On 10/17/05, pauldacus / gmail.com <pauldacus / gmail.com> wrote:
>
> And so a test:
>
> (REGEX) a.sort.join(' ').to_s.scan(/(\d+)\s(\1)+/).flatten.uniq
>    vs.
> (INDEX) a.select{|e| a.index(e) != a.rindex(e)}.uniq
>
> I ran these on an array with 11,000 elements, 2,000 of which were
> duplicates, as follows:
>
>  (1..10000).to_a + (2000..3000).to_a
>
> The scan (REGEX) script finished in 0.21 seconds
> The (INDEX) script ran in 28.77 seconds
>
> The regex was over 100X faster!

Thanks for this. I was wondering if my method of benchmarking might be
flawed, and it sort of is in this case. But it makes sense here
because the scan just has to make one run through the string, whereas
each iteration of the select has multiple calls to an index which
might potentially traverse the entire array. As my benchmark shows
though, a lot of searches in a smaller array is faster using the
index.

Also another problem with the string scanning is that it depends on
the array elements being numbers (at least in the case above.)

I decided to benchmark again using your method and adding some more
implementations. Here we go (beware of wrapped lines):

require 'benchmark'
include Benchmark

[[[0,1,2,3,4,5,2,3], 50000],[(1..5000).to_a + (2000..2500).to_a,
1]].each do |a, iterations|
  bm(12) do |bx|
    bx.report('simonk') { iterations.times { a.select{|e| a.index(e)
!= a.rindex(e)}.uniq } }
    bx.report('samk  ') { iterations.times { a.select{|e|
a.grep(e).length > 1}.uniq } }
    bx.report('paul  ') { iterations.times { a.sort.join('
').to_s.scan(/(\d+)\s(\1)+/).flatten.uniq } }
    bx.report('jeff  ') { iterations.times { a.uniq.inject(a.dup) {
|b,i| b.delete_at(b.index(i)) ; b } } }
    bx.report('paolo ') { iterations.times { h = {};u = a.inject([])
{|res, x| h[x] ? res + [x] : h[x] = res}.uniq } }
    bx.report('jegII ') { iterations.times { seen =
Hash.new(0);a.select { |e| (seen[e] += 1) > 1 }.uniq } }
    bx.report('simons') { iterations.times { uary = a.uniq;
a.map.delete_if{|i| x=uary.member?(i); uary.delete(i); x} } }
    bx.report('robert') { iterations.times { a.inject(Hash.new(0))
{|h,e| h[e]+=1;h}.select {|k,v|v>1}.map {|x,y|x} } }
    bx.report('david ') { iterations.times { a.uniq.find_all {|x|
a.find_all {|y| y == x }.size > 1 } } }
    bx.report('zach  ') { iterations.times { t=[]; a.delete_if{ |e|
r=(not t.include? e); t.push(e); r }.uniq } }
    bx.report('markvh') { iterations.times { t=[]; a.select{ |e|
r=t.include?e; t<<e; r }.uniq } }
    bx.report('martin') { iterations.times { h1 = {};h2 = {};a.each
{|i| h2[i] = true if h1[i];h1[i] = true };h2.keys } }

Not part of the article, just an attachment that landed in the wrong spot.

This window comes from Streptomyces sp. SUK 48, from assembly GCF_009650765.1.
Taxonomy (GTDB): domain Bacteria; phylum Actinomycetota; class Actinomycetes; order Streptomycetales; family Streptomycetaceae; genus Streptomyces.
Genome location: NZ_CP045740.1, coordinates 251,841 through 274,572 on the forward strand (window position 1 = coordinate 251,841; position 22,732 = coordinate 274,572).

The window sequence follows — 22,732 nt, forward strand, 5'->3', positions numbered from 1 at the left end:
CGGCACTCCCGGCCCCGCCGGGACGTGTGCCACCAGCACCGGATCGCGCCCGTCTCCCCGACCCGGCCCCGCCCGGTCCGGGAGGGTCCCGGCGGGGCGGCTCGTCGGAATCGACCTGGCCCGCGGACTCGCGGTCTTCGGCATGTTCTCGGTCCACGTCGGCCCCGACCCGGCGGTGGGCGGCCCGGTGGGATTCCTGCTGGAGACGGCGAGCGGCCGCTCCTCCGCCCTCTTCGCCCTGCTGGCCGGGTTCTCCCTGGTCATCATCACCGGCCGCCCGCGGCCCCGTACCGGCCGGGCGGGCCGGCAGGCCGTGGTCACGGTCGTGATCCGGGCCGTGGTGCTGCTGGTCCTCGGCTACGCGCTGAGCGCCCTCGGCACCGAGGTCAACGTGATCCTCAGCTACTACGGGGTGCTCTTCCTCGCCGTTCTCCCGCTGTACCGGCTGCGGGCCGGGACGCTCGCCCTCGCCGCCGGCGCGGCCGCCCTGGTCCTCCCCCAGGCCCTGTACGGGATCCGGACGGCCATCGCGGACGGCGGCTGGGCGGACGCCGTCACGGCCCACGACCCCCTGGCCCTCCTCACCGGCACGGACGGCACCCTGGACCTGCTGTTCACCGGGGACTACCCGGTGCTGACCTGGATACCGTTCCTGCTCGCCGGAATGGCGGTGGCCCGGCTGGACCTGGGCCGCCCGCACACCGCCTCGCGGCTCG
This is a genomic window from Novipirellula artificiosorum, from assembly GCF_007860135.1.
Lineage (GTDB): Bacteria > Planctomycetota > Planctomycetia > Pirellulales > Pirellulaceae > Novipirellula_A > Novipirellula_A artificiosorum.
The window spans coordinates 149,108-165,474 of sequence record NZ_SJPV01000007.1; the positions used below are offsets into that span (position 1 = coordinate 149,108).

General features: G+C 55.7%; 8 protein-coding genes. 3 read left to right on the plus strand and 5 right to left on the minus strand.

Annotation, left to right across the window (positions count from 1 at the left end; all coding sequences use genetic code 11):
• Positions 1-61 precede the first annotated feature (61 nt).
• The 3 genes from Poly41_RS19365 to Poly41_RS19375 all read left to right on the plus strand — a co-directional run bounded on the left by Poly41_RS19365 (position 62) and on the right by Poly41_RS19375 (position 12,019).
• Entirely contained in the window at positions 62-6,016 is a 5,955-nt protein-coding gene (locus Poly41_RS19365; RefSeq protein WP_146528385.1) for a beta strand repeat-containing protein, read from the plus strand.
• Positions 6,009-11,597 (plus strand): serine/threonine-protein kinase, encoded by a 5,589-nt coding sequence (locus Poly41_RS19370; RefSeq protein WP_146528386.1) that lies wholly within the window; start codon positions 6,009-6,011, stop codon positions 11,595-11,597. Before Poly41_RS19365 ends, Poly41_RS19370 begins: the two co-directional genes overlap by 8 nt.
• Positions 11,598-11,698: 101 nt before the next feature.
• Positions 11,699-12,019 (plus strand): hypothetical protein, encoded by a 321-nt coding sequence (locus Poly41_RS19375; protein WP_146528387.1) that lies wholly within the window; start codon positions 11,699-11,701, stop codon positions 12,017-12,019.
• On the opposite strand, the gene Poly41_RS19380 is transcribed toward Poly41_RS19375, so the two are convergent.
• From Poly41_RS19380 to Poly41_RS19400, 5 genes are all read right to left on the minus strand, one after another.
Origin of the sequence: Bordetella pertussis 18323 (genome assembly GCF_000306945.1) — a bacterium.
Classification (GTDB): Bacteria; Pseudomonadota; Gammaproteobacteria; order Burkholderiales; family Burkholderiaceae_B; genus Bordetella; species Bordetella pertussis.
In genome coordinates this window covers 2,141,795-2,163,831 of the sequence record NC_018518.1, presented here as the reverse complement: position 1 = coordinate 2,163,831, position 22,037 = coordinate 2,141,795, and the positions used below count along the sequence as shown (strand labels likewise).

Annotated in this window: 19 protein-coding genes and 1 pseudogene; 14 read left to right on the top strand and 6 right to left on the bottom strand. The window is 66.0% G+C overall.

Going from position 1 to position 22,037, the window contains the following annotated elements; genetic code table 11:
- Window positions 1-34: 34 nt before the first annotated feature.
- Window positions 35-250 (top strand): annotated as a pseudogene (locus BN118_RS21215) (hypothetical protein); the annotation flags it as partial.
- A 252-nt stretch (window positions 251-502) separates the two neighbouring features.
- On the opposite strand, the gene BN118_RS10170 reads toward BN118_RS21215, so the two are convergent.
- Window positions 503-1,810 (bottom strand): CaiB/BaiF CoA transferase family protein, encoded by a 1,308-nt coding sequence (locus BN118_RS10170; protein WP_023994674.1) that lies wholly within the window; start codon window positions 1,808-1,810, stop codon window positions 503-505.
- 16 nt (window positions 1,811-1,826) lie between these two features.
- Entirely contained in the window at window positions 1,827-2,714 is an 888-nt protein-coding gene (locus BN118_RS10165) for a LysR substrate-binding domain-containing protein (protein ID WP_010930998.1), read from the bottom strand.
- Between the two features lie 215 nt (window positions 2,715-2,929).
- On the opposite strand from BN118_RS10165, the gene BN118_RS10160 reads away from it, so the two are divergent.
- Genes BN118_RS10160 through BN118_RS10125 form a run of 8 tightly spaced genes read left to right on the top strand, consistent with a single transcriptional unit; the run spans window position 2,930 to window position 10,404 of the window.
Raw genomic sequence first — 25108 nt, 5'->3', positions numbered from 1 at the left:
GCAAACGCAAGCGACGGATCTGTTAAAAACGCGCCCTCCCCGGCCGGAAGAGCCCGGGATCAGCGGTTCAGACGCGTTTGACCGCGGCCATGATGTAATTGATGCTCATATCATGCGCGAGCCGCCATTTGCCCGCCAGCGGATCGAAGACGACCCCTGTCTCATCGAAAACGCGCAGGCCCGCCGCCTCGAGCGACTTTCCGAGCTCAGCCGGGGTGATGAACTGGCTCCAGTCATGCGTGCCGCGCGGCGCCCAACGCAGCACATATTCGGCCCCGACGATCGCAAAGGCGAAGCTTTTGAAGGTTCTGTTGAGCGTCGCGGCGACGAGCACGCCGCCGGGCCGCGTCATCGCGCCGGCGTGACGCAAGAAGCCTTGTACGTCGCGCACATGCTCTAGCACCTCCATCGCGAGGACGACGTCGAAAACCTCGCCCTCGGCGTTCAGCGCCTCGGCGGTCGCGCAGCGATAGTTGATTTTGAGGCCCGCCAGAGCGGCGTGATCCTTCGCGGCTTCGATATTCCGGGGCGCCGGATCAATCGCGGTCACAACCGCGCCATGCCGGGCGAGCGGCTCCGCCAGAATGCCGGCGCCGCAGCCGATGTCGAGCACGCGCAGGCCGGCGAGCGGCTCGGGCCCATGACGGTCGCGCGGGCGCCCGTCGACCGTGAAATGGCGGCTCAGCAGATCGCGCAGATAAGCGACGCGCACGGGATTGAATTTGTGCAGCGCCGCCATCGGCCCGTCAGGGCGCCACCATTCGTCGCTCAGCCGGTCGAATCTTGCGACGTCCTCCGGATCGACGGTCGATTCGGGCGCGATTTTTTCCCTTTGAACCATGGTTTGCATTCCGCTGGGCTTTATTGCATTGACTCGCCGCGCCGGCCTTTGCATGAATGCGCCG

end
end

The results:

Small array, lots of iterations:
                  user     system      total        real
simonk        1.344000   0.000000   1.344000 (  1.344000)
samk          3.859000   0.000000   3.859000 (  3.876000)
paul          3.532000   0.000000   3.532000 (  3.547000)
jeff          1.640000   0.000000   1.640000 (  1.641000)
paolo         2.656000   0.000000   2.656000 (  2.672000)
jegII         1.704000   0.016000   1.720000 (  1.719000)
simons        2.109000   0.000000   2.109000 (  2.110000)
robert        3.172000   0.015000   3.187000 (  3.203000)
david         5.078000   0.000000   5.078000 (  5.079000)
zach          0.328000   0.000000   0.328000 (  0.328000)
markvh        0.391000   0.000000   0.391000 (  0.391000)
martin        0.390000   0.000000   0.390000 (  0.484000)

Big array, one iteration:
                  user     system      total        real
simonk        4.125000   0.000000   4.125000 (  4.453000)
samk         17.125000   0.000000  17.125000 ( 17.283000)
paul          0.063000   0.000000   0.063000 (  0.062000)
jeff          0.109000   0.000000   0.109000 (  0.110000)
paolo         0.031000   0.000000   0.031000 (  0.031000)
jegII         0.016000   0.000000   0.016000 (  0.016000)
simons        2.219000   0.000000   2.219000 (  2.265000)
robert        0.031000   0.000000   0.031000 (  0.032000)
david        34.188000   0.016000  34.204000 ( 35.127000)
zach          2.156000   0.000000   2.156000 (  2.203000)
markvh        0.015000   0.000000   0.015000 (  0.016000)
martin        0.000000   0.000000   0.000000 (  0.000000)

Overall Martin's was the best. As he suspected, David's was quite
slow. Sam's as well.

But it is interesting to see the varying results for each algorithm
based on how they are used.

Ryan